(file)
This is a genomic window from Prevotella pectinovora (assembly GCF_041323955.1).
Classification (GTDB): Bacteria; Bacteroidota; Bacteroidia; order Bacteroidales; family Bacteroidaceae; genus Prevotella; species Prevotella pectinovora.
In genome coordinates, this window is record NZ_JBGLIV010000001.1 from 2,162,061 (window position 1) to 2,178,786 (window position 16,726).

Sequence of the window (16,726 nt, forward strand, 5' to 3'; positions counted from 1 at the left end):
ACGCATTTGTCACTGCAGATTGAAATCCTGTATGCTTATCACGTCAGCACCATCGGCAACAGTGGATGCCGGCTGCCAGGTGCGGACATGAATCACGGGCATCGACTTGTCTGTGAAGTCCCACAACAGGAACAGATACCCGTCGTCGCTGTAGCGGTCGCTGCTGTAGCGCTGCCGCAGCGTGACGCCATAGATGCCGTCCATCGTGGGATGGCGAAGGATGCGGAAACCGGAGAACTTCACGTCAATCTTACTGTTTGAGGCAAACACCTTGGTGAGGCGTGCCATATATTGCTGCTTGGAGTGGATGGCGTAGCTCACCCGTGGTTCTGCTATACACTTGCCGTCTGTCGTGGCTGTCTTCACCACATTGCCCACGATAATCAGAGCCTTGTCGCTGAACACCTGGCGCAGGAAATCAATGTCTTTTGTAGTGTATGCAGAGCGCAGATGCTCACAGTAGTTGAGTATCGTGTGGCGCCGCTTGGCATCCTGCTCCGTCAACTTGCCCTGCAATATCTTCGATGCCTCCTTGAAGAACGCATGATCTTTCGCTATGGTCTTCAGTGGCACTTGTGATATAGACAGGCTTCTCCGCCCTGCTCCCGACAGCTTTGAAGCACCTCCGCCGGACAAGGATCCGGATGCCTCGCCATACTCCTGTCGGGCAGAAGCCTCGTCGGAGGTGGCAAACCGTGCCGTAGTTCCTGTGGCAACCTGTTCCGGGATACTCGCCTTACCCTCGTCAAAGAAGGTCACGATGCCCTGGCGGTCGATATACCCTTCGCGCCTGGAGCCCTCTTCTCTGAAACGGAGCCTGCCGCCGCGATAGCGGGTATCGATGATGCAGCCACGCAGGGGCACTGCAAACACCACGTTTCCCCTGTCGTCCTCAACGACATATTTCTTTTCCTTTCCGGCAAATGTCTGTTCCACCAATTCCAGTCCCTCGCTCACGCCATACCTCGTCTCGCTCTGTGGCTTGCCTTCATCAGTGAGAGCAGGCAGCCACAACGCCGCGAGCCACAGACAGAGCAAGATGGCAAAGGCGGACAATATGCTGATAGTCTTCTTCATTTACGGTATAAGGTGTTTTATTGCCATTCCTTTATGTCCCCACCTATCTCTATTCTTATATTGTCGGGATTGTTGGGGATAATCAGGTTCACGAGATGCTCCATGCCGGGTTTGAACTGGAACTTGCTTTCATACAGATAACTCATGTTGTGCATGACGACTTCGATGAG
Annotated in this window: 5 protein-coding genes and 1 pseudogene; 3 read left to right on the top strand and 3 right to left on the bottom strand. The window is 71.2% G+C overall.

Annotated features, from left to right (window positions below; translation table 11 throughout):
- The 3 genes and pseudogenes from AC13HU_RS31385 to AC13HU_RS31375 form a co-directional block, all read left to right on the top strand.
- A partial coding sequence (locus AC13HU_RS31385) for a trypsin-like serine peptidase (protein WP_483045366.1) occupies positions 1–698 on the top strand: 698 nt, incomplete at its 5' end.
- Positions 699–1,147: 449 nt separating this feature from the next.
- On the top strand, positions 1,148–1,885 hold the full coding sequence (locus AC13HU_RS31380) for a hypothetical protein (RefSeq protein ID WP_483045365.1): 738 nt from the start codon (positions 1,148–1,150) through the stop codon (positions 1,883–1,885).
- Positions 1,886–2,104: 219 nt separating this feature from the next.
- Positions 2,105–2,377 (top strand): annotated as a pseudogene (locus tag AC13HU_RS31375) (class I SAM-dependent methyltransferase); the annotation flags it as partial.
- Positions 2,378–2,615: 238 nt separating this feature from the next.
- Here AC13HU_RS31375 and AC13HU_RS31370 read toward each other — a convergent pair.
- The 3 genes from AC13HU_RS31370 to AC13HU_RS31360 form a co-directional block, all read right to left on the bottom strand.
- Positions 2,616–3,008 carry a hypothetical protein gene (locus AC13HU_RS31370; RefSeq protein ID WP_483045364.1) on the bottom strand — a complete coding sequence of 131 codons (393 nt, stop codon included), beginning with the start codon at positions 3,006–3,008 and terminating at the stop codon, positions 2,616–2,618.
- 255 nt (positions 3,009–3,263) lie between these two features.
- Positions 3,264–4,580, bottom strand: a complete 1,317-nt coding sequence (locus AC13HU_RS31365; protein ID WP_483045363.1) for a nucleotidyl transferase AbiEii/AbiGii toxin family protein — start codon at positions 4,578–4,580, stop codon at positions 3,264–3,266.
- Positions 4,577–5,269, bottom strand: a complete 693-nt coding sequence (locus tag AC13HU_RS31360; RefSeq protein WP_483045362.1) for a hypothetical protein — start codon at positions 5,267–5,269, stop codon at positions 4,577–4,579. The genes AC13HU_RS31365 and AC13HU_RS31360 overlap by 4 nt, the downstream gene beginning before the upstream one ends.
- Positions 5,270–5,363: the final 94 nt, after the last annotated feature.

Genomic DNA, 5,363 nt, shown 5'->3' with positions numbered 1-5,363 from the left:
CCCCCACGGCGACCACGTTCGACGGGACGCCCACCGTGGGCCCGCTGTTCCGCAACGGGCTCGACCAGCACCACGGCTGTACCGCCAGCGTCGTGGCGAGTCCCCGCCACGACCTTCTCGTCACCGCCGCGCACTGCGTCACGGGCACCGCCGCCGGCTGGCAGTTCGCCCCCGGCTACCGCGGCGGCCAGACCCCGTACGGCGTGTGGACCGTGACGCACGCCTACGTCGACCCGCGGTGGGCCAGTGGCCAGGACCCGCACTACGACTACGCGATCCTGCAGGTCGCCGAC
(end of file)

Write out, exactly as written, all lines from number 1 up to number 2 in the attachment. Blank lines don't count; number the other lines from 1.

This is a genomic window from Prevotella pectinovora (assembly GCF_041323955.1).
Classification (GTDB): Bacteria; Bacteroidota; Bacteroidia; order Bacteroidales; family Bacteroidaceae; genus Prevotella; species Prevotella pectinovora.